Lake’s contract runs through the 2024 season. The 44-year-old coach from Walnut Creek, California — who played defensive back at Eastern Washington — is scheduled to make $3.2 million in 2022, $3.3 million in 2023 and $3.4 million in 2024.

Given Cohen’s assessment of a one-week suspension and the statement declaring that Cohen, president Cauce and faculty athletics representative Harris “do not believe that his actions were intentional or deliberate,” it may be unlikely that Cohen and Co. eventually pursue firing Lake with cause.

According to Lake’s contract, “just cause” includes — among other criteria — “any significant, serious or intentional act of misconduct by the Employee (Lake), including but not limited to, an act of dishonesty, theft, or misappropriation of University property, moral turpitude, insubordination, or act injuring, abusing, or endangering others.” It could also comprise “any other conduct of Employee seriously and materially prejudicial to the best interests of the University of its athletics program, as determined within the reasonable discretion of the Director (Cohen).”


“If Lake is fired for cause, all obligations of the University to make further payments or provide other consideration hereunder shall cease,” his contract states.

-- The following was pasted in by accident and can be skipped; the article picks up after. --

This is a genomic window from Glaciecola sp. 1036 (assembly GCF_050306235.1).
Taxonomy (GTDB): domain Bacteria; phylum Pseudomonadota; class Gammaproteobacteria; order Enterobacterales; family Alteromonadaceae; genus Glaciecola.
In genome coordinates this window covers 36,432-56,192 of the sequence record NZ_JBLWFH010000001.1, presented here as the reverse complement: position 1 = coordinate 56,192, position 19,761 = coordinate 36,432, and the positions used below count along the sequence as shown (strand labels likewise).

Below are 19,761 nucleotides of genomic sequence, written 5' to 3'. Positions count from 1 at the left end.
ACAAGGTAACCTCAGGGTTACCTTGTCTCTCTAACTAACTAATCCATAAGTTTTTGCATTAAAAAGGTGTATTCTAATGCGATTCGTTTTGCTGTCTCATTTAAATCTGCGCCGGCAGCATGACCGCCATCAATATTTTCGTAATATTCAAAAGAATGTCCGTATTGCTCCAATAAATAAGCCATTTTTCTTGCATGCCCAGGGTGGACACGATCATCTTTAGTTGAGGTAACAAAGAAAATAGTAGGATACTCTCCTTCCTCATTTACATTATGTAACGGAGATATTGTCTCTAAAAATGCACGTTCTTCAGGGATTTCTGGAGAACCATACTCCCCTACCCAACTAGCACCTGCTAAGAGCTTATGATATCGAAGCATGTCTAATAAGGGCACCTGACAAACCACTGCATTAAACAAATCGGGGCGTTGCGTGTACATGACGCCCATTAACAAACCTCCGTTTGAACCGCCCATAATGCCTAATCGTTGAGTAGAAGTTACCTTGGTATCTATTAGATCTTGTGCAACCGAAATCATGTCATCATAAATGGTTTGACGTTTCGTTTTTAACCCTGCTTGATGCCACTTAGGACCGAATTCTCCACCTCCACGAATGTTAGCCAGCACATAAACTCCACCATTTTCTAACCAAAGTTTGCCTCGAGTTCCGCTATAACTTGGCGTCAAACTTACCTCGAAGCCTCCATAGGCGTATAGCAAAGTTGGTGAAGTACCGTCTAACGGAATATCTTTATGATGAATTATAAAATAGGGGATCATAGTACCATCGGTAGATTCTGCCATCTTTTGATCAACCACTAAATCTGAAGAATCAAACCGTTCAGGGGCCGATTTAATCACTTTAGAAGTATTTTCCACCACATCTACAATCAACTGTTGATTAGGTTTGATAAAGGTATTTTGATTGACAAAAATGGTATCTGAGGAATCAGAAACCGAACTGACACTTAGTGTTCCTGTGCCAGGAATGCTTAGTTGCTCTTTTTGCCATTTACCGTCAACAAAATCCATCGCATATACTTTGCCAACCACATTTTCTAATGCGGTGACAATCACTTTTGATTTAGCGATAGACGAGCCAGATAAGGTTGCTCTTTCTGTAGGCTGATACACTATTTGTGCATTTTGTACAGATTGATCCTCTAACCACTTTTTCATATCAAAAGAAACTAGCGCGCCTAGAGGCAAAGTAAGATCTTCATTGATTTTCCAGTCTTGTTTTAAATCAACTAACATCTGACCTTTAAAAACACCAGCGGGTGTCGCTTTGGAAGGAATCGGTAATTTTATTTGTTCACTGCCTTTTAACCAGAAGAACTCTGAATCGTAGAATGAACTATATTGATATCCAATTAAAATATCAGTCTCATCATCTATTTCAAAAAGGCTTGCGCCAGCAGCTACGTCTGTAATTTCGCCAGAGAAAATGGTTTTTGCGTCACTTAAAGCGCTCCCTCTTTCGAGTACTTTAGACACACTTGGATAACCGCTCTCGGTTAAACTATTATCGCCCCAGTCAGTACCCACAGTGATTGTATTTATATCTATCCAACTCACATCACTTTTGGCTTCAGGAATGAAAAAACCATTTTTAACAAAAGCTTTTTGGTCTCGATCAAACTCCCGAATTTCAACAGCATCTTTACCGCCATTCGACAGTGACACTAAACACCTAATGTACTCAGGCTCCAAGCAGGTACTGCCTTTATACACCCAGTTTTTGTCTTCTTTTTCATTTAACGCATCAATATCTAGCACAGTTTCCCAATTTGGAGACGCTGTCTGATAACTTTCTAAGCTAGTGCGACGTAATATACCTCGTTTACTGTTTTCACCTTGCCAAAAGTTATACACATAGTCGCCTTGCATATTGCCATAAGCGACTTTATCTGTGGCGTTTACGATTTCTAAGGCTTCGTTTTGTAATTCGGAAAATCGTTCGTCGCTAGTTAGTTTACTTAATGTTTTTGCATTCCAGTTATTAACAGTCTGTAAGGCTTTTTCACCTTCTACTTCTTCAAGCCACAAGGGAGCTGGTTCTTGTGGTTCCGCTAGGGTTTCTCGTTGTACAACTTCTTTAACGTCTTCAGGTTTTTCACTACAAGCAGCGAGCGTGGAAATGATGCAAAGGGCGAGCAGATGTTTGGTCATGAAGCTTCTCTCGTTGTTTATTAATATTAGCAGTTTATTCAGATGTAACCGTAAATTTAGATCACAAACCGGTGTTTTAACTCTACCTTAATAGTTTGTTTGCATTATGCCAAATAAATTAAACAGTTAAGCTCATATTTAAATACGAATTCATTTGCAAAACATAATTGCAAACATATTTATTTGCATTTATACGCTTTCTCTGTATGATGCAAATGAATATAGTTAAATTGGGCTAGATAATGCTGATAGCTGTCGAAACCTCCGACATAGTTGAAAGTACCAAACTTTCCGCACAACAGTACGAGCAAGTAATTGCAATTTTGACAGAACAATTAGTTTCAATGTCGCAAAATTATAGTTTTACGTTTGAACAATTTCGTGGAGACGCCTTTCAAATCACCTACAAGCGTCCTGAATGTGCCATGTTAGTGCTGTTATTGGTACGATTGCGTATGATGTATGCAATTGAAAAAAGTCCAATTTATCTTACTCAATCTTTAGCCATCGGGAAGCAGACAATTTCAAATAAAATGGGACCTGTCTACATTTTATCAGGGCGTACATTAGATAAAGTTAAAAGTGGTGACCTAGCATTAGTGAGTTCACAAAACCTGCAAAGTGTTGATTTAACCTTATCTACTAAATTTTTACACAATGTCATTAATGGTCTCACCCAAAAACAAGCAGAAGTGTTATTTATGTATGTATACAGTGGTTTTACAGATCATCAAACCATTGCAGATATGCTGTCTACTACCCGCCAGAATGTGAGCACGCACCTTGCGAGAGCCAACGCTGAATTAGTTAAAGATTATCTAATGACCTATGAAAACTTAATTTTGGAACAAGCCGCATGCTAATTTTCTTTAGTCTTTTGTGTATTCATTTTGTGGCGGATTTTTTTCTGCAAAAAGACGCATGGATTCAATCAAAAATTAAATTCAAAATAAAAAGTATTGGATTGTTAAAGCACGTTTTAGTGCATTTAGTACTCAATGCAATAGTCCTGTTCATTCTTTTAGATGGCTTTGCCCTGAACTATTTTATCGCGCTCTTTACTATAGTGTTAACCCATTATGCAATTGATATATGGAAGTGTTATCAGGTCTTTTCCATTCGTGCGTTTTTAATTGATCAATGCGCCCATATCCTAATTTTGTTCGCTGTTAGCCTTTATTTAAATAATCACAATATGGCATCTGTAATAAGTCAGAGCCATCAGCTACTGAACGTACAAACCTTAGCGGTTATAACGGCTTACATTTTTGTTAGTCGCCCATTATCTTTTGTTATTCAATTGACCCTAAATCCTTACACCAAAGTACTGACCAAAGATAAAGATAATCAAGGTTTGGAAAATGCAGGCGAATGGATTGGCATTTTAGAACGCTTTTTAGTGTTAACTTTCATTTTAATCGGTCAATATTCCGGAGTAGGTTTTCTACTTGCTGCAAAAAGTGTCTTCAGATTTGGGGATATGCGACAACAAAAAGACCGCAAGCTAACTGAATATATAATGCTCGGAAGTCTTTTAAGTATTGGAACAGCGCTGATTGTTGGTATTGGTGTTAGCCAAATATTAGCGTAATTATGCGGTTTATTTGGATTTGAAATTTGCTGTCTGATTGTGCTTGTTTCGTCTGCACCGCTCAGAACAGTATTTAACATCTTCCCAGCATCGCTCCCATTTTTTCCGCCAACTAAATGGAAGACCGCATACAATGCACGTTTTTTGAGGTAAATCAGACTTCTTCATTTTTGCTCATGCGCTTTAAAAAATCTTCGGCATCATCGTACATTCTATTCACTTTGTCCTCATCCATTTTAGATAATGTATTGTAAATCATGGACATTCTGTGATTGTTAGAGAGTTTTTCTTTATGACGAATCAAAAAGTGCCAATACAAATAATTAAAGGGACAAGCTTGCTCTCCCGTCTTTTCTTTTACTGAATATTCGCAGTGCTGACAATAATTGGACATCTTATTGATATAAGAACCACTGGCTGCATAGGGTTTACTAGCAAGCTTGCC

In the more likely eventuality that Lake is fired without cause, the university would owe him the remainder of his contract — $9.9 million guaranteed — unless UW and Lake agree to a settlement on a more modest buyout.

During Lake’s ascendant stint as an assistant coach in Seattle, his Huskies led the Pac-12 in both scoring defense and total defense for four consecutive seasons — from 2015 to 2018. He also mentored a host of defensive backs that developed into NFL draft picks — including Budda Baker, Kevin King, Sidney Jones, Byron Murphy and Taylor Rapp. Under Petersen, UW won a pair of Pac-12 titles and reached the College Football Playoff in 2016.

Prior to embarking on a second stint in Seattle, Lake coached defensive backs for Boise State (2012-13), the Tampa Bay Buccaneers (2010-11, 2006-07), the Detroit Lions (2008), Montana State (2005), UW (2004) and Eastern Washington (1999-2003).

The 4-5 Huskies host 6-3 Arizona State at 4 p.m. on Saturday.

And for the first time in 94 games, Lake won’t be situated on Washington’s sideline.